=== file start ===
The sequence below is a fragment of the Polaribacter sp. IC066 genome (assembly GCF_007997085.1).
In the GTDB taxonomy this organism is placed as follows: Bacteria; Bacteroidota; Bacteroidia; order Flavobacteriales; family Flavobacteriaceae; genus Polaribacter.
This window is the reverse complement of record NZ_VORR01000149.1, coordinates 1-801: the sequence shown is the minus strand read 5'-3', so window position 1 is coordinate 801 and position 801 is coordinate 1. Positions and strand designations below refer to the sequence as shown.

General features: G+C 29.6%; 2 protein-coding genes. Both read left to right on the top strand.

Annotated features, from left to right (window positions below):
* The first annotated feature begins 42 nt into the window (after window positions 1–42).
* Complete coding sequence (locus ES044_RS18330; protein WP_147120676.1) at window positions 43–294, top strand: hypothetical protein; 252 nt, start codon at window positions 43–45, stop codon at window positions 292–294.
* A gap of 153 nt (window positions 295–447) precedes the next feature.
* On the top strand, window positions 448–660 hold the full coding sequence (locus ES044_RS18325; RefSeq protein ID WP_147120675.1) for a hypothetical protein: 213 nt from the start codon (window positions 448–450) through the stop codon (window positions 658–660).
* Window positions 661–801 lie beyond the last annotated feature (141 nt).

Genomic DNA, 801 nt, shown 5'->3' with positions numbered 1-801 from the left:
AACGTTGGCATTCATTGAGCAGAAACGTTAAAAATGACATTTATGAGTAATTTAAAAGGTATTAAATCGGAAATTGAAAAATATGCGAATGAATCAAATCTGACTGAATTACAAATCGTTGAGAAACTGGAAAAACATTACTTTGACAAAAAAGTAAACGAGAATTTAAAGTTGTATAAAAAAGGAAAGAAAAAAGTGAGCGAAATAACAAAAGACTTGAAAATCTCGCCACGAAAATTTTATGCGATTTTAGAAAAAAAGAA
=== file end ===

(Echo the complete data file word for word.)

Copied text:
The sequence below is a fragment of the Polaribacter sp. IC066 genome (assembly GCF_007997085.1).
In the GTDB taxonomy this organism is placed as follows: Bacteria; Bacteroidota; Bacteroidia; order Flavobacteriales; family Flavobacteriaceae; genus Polaribacter.
This window is the reverse complement of record NZ_VORR01000149.1, coordinates 1-801: the sequence shown is the minus strand read 5'-3', so window position 1 is coordinate 801 and position 801 is coordinate 1. Positions and strand designations below refer to the sequence as shown.

General features: G+C 29.6%; 2 protein-coding genes. Both read left to right on the top strand.

Annotated features, from left to right (window positions below):
* The first annotated feature begins 42 nt into the window (after window positions 1–42).
* Complete coding sequence (locus ES044_RS18330; protein WP_147120676.1) at window positions 43–294, top strand: hypothetical protein; 252 nt, start codon at window positions 43–45, stop codon at window positions 292–294.
* A gap of 153 nt (window positions 295–447) precedes the next feature.
* On the top strand, window positions 448–660 hold the full coding sequence (locus ES044_RS18325; RefSeq protein ID WP_147120675.1) for a hypothetical protein: 213 nt from the start codon (window positions 448–450) through the stop codon (window positions 658–660).
* Window positions 661–801 lie beyond the last annotated feature (141 nt).

Genomic DNA, 801 nt, shown 5'->3' with positions numbered 1-801 from the left:
AACGTTGGCATTCATTGAGCAGAAACGTTAAAAATGACATTTATGAGTAATTTAAAAGGTATTAAATCGGAAATTGAAAAATATGCGAATGAATCAAATCTGACTGAATTACAAATCGTTGAGAAACTGGAAAAACATTACTTTGACAAAAAAGTAAACGAGAATTTAAAGTTGTATAAAAAAGGAAAGAAAAAAGTGAGCGAAATAACAAAAGACTTGAAAATCTCGCCACGAAAATTTTATGCGATTTTAGAAAAAAAGAA